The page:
technical assistance, call the SysOp at 806/796-0456 or
806/795-8758.

A modem makes it possible for even incompatible computers
[i.e. IBM and Apple] to communicate with each other. Researchers
who do not yet have a modem on their computer
may continue to exchange data by mail on either 5 1/4″ or 3
1/2″ diskettes. Hard copy print-outs will continue to be made
available at no charge to members who do not yet use a
computer to send Electronic Mail. You don’t have to be a
“computer nut,” but to keep up, you may want to “take up”
with one!

3)  DEAR COUSINS LETTER COLUMN

An invitation is extended to all the cousins to the
1992 Goins Family Reunion to be held Saturday, June 27 at
Oakley Cemetery, IH37 and Hardy Road, south Bexar County,
Texas.

Those of you that have never been to Oakley
Cemetery might think it strange to hold a family gathering in a
place designed as the final solution for our mortal race;
however, Oakley is a place where our ancestors lived and
walked – it’s a part of our heritage – It’s our very roots – and it’s
the final resting place of the Choctaw Indian named Jeremiah
Goins and his wife Sharefina Drake Goins.

Oakley is quiet in nature and seemingly remote, yet it
is within easy access from San Antonio or Pleasanton, Texas
and IH 37 that joins the two cities. Sandy soil, green grass and
tall trees which shade most of the area await you.. A covered
pavilion with a concrete floor is located in one corner, and
restroom facilities are available.

You will see monuments to our ancestors at Qakley.

Many date back into the 1800s to a time when Texas was little
more than a poor and insecure nation composed of many
different pioneering peoples. If you listen closely to the stories
that you will hear while at this reunion, it will be apparent that
our heritage was a rich and important one in the development
of Texas history.

We hope that this 1992 gathering will spark new
interest in future reunions, and we look forward to sharing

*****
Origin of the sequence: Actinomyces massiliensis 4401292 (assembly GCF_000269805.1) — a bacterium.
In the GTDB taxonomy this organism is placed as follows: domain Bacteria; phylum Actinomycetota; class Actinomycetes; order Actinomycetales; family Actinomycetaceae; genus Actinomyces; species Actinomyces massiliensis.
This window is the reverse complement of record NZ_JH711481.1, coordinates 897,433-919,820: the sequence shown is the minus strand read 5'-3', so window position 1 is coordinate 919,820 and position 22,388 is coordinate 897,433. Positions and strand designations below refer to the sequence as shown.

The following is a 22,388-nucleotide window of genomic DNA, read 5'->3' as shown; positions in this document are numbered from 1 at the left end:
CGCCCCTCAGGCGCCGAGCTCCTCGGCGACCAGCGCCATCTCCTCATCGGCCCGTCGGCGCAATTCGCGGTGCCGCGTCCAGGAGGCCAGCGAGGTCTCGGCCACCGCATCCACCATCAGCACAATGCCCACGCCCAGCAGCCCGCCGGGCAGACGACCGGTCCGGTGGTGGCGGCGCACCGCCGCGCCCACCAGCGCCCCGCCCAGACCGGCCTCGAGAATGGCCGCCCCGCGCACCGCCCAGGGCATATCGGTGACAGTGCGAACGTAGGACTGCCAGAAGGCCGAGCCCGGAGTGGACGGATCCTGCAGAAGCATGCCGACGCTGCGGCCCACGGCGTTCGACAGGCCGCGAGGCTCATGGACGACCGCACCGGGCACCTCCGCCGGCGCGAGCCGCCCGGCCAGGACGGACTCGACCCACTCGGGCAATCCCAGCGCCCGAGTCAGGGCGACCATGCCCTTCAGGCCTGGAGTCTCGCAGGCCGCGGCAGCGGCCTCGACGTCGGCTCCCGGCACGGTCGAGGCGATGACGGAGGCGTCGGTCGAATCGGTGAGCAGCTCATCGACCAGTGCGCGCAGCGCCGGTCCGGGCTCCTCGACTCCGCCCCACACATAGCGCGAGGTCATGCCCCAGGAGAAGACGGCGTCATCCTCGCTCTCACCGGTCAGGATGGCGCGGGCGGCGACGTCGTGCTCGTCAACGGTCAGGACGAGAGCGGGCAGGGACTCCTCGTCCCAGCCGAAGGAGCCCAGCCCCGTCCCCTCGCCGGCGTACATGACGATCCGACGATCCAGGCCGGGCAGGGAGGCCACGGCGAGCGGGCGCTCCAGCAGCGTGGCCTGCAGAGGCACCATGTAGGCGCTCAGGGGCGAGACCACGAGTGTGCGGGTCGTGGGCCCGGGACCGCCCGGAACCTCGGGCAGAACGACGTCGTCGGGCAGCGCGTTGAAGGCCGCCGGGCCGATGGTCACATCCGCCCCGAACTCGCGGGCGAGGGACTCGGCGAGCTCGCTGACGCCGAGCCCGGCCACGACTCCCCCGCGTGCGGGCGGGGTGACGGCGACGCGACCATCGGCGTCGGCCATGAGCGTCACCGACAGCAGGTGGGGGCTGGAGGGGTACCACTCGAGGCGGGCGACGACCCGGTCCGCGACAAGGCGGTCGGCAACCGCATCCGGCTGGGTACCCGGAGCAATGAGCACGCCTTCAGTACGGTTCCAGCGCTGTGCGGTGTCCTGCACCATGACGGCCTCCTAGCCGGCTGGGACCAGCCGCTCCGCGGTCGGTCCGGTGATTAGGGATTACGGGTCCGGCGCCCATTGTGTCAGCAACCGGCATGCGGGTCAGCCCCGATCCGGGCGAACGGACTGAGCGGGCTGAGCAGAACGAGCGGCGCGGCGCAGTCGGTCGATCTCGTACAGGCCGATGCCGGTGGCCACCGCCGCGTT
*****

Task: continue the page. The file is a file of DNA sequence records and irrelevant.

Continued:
new and old family information with those relatives attending.
So write “GTT” on your door frame (Gone to Texas), bring
your “Git fiddle” if you play one, and come on down to San
Antonio. For details, contact– Gary & Peggy Gabehart, 6310
Wigwam, San Antonio, TX, 512/647-7817.

==Dear Cousins==

I noticed in the March Newsletter the article on Isaac
Going who was married in 1804 to Rebecca Palmer. I have
access to a fairly complete history of the Palmer family and
would be happy to assist anyone who is interested in the
Palmers.

An elderly neighbor donated her late husband’s
research on the Palmer family to our library. He had worked
almost exclusively on the Palmer family history for 20 years.
His widow had no use for the material as they had no children
to inherit his work.

Our library was thrilled to add it to the files here. I
would be happy to review the file and to make copies, any part
or all, for researchers for cost plus postage. It is a beautifully
documented work. I only wish that all of the material was on
MY family! Carrie McGee, 1303 6th Avenue, Jasper, AL,
35501.

==Dear Cousins==

I need to know what happened to Frederick
Goins/Gowen after 1827. At that time he was married to
Vicey Gibbs, and they were living in Sumter County, SC. He
was a son of Jerry and Edy Goins/Gowen.

Vicey Gibbs Goins/Gowen was enumerated as the
head of the household from 1820 through 1880, with no
mention of Frederick. She died in 1887. Was there a divorce?
Did he die early? Surely someone out there must know
something about him. I will appreciate any help. Mary B.
Barr, Route 8, Box 148, Florence, SC, 29501.

4)  Amasa Vernon Going Wrote
of Civil War Conditions

Amasa Vernon Going, ninth child of Isaac Going and Rebecca
Palmer Going, was born January 30, 1827 in Union District.
South Carolina. He was a grandson of Drury Going and
Rebecca Palmer Going who had come to Union District
shortly after the Revolutionary War. Drury Going was born in
1749 in an area which later became Greensville County,
Virginia, according to Mary Elizabeth Motley Beadles, a
descendant and DAR Member 474911.

Isaac Going, fifth child of Drury Going and Rebecca Palmer
Going, was born April 28, 1775 in Chester District, South
Carolina. He was married August 21, 1804 to Rebecca Palmer,
seventh child of John Palmer and Martha “Patty” Williams